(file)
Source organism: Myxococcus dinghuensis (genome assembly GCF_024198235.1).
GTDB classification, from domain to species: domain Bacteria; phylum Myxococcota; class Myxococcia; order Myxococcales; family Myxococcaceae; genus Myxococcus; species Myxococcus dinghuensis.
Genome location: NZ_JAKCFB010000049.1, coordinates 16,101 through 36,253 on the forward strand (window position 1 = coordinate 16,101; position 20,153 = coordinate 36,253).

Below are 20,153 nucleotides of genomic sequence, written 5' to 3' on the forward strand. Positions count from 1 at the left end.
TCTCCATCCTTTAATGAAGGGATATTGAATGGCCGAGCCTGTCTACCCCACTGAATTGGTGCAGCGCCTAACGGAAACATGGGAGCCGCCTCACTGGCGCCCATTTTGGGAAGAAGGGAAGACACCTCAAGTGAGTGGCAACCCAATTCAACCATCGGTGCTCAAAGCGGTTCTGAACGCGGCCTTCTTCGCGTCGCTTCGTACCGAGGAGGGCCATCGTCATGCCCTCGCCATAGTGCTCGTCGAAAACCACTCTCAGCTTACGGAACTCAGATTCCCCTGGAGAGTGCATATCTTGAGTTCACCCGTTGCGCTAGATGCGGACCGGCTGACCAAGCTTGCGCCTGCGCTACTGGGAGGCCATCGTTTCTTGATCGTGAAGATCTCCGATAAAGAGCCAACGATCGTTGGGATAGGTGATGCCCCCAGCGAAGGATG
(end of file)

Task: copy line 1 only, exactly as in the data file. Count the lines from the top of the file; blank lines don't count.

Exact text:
Source organism: Myxococcus dinghuensis (genome assembly GCF_024198235.1).